Illiteracy was widespread among the most oppressed sectors, and medical care was out of reach. Few know that after Castro’s failed guerilla attack on the Moncada Garrison in 1953, it was a black lieutenant from then Dictator Fulgencio Batista’s army that found him in the hills, and — sympathizing with the rebel cause — saved Castro’s life by sending him to jail in Santiago rather than to the Moncada Barracks where he would have been shot and killed along with the 70 guerilla soldiers who met such a fate. History works in mysterious ways.

When the revolution triumphed six years later, one of new government’s first measures was to abolish racial discrimination in employment and recreational sectors. When the rebel army tanks entered Havana, they crushed the hotel fences, which represented the old racial order signifying where the black and poor could not go. Castro’s government abolished the private school system of the white Cuban elites and established a well-funded and integrated public school system for all.

OPINION: US Human Rights Record, Not Cuba’s, Should Be Condemned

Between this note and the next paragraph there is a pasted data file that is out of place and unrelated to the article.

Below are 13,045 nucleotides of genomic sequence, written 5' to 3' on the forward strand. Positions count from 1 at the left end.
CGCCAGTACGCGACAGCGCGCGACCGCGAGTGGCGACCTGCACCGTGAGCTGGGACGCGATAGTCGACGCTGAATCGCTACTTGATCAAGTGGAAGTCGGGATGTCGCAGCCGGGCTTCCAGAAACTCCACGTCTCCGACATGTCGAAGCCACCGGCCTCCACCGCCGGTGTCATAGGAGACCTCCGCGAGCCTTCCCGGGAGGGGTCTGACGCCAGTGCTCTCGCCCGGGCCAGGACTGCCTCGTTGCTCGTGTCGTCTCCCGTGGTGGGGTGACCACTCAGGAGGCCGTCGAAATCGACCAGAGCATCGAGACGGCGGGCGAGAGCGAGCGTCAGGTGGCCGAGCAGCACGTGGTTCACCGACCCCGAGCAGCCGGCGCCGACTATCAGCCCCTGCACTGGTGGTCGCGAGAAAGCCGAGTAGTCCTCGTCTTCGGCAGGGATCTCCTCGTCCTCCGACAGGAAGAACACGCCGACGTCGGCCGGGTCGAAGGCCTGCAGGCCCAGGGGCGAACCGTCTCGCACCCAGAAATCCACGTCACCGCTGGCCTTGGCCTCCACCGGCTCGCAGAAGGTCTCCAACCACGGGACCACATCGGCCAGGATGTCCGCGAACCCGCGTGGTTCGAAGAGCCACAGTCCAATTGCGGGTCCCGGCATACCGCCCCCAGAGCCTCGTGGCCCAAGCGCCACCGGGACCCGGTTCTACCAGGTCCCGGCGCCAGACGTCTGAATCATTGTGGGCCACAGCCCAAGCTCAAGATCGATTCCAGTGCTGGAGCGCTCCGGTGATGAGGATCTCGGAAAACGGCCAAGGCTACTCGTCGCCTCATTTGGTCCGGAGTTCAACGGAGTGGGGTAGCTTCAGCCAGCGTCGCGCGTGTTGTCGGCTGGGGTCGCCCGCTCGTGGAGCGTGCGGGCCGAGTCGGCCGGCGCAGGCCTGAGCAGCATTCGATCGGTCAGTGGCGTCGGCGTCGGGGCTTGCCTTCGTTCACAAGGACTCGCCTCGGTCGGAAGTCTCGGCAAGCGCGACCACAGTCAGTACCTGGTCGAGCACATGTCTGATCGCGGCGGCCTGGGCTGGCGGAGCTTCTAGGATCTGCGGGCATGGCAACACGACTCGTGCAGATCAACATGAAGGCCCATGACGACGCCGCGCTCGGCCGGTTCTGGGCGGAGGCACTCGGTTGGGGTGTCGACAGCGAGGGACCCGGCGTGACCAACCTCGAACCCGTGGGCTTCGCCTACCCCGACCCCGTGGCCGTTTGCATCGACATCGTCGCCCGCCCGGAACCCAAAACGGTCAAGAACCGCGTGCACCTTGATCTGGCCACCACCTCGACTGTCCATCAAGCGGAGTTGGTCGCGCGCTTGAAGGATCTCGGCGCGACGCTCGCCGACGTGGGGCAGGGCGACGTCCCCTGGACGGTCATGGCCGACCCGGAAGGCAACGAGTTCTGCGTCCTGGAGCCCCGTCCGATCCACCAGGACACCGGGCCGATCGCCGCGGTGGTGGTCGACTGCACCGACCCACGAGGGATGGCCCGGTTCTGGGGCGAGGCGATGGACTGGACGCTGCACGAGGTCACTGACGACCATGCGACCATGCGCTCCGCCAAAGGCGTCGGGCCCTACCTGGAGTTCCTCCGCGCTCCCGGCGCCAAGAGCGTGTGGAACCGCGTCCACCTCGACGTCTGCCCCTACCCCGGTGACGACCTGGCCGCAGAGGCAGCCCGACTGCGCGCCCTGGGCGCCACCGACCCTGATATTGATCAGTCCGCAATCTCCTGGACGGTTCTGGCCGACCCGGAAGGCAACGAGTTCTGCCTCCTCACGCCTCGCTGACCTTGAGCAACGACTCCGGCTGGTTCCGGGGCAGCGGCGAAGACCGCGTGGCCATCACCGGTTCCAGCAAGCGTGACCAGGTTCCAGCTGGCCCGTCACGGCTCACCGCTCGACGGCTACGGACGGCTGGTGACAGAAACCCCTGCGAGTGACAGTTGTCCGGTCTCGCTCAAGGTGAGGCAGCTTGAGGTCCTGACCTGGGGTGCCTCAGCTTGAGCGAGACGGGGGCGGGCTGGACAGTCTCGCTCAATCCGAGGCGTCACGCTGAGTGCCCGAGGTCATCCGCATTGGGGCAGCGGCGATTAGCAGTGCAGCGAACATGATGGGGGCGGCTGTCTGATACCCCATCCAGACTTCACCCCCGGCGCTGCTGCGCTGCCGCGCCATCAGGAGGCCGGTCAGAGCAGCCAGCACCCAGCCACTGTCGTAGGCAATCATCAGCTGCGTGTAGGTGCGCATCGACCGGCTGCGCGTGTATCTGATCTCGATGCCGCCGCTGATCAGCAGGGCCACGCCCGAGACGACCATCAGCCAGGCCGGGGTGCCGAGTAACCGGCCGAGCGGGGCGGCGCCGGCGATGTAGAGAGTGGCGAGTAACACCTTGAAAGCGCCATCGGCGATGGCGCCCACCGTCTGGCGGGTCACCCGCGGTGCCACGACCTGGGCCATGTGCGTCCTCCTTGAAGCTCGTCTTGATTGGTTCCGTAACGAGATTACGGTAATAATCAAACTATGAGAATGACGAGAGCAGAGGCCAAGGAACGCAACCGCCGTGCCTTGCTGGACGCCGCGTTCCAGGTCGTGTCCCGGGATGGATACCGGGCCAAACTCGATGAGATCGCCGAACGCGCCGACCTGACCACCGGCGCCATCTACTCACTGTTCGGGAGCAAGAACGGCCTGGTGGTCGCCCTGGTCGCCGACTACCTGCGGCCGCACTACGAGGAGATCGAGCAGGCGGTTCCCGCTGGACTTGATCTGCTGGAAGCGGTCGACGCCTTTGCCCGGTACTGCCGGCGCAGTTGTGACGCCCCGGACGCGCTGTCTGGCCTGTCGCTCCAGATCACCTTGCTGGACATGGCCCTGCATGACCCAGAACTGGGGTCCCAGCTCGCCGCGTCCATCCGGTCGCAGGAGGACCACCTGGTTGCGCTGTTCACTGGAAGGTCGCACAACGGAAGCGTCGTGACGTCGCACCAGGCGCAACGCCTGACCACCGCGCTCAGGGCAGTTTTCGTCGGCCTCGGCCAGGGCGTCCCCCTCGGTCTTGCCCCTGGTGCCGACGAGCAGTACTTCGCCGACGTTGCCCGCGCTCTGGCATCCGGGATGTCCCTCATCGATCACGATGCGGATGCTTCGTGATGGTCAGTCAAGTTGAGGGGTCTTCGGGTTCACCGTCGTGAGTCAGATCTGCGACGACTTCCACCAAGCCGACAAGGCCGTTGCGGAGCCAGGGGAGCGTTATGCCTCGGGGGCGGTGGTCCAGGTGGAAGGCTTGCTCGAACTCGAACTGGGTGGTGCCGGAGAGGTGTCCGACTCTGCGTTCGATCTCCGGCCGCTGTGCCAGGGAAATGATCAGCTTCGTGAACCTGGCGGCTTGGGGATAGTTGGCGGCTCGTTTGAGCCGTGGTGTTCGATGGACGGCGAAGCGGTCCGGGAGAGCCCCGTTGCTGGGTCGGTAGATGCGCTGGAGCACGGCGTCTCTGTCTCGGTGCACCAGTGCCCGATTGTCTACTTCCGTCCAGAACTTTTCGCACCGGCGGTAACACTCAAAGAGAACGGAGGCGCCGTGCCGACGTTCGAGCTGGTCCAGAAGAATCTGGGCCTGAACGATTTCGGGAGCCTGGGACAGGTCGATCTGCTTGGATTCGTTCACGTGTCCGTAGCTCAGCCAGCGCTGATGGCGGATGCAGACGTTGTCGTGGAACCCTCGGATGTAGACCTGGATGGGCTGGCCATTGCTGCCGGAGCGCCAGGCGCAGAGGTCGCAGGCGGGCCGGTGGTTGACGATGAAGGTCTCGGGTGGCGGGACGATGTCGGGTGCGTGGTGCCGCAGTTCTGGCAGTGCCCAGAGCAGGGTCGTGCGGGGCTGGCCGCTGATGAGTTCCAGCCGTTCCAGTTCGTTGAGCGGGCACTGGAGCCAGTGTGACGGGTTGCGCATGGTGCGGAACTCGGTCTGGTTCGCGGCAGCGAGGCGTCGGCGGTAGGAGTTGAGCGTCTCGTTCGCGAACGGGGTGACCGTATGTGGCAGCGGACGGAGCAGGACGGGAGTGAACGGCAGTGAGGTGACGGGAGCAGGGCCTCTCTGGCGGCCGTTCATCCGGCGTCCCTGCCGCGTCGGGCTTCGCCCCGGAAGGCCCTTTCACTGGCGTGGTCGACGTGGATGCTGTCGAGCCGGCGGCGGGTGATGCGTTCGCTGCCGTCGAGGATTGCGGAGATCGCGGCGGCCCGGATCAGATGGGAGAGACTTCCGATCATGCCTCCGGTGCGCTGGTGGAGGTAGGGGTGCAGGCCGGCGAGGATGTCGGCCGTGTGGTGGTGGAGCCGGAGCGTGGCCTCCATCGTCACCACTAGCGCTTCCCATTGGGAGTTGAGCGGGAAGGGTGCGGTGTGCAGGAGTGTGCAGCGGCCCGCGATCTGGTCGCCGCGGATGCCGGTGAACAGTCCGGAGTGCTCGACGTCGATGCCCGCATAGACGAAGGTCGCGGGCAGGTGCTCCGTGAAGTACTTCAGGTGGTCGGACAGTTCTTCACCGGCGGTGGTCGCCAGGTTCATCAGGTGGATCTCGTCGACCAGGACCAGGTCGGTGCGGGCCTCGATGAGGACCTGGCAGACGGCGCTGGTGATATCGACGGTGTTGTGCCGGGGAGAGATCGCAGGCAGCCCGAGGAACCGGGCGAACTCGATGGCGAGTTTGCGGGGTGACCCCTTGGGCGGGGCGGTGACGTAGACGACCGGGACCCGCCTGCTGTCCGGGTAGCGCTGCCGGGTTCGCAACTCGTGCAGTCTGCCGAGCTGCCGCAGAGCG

Laws were passed to outlaw racial discrimination

Revolutionary laws were passed to outlaw racial discrimination in housing, employment, healthcare and education. Hence, while the white upper class Cubans fled to Miami, there were no questions of loyalty from working class blacks as to whether they would support the socialist government. The fight against racism and the struggle for socialism go hand in hand.

The revolution dramatically improved the socioeconomic conditions of black workers and farmers, cutting rents in half, redistributing land, and providing universal free education and healthcare to all. Before 1959, over a quarter of Cubans were illiterate. The revolution launched a massive literacy campaign, sending brigades of student teachers into the most remote areas of the countryside, and in 1961, Cuba was declared free of illiteracy. Today Cuba has a 99.8 percent literacy rate, the highest in Latin America.